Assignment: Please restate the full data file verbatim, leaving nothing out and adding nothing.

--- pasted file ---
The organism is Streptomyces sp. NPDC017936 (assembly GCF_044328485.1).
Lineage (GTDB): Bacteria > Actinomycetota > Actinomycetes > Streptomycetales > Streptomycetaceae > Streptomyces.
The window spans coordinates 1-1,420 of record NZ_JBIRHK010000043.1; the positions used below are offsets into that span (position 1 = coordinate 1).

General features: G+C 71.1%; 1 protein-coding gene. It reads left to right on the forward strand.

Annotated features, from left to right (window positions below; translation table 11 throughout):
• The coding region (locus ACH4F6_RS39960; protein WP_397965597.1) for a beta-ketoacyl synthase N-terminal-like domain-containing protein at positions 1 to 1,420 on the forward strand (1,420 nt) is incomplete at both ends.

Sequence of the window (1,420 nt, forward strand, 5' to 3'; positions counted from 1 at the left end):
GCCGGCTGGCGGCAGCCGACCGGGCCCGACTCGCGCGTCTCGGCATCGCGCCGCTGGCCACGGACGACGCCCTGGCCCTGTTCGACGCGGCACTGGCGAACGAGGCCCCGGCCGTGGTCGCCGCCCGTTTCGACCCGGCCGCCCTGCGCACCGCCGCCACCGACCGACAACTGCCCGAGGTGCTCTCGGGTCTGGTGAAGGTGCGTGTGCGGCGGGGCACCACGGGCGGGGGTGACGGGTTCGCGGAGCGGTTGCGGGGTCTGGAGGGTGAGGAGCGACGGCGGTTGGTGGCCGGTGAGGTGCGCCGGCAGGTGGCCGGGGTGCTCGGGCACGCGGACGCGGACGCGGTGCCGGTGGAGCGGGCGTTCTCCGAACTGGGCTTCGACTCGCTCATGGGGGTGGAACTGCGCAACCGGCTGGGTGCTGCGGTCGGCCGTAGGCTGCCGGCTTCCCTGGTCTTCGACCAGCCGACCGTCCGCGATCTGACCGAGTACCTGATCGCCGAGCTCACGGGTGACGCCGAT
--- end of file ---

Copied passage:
The organism is Streptomyces sp. NPDC017936 (assembly GCF_044328485.1).
Lineage (GTDB): Bacteria > Actinomycetota > Actinomycetes > Streptomycetales > Streptomycetaceae > Streptomyces.
The window spans coordinates 1-1,420 of record NZ_JBIRHK010000043.1; the positions used below are offsets into that span (position 1 = coordinate 1).

General features: G+C 71.1%; 1 protein-coding gene. It reads left to right on the forward strand.

Annotated features, from left to right (window positions below; translation table 11 throughout):
• The coding region (locus ACH4F6_RS39960; protein WP_397965597.1) for a beta-ketoacyl synthase N-terminal-like domain-containing protein at positions 1 to 1,420 on the forward strand (1,420 nt) is incomplete at both ends.

Sequence of the window (1,420 nt, forward strand, 5' to 3'; positions counted from 1 at the left end):
GCCGGCTGGCGGCAGCCGACCGGGCCCGACTCGCGCGTCTCGGCATCGCGCCGCTGGCCACGGACGACGCCCTGGCCCTGTTCGACGCGGCACTGGCGAACGAGGCCCCGGCCGTGGTCGCCGCCCGTTTCGACCCGGCCGCCCTGCGCACCGCCGCCACCGACCGACAACTGCCCGAGGTGCTCTCGGGTCTGGTGAAGGTGCGTGTGCGGCGGGGCACCACGGGCGGGGGTGACGGGTTCGCGGAGCGGTTGCGGGGTCTGGAGGGTGAGGAGCGACGGCGGTTGGTGGCCGGTGAGGTGCGCCGGCAGGTGGCCGGGGTGCTCGGGCACGCGGACGCGGACGCGGTGCCGGTGGAGCGGGCGTTCTCCGAACTGGGCTTCGACTCGCTCATGGGGGTGGAACTGCGCAACCGGCTGGGTGCTGCGGTCGGCCGTAGGCTGCCGGCTTCCCTGGTCTTCGACCAGCCGACCGTCCGCGATCTGACCGAGTACCTGATCGCCGAGCTCACGGGTGACGCCGAT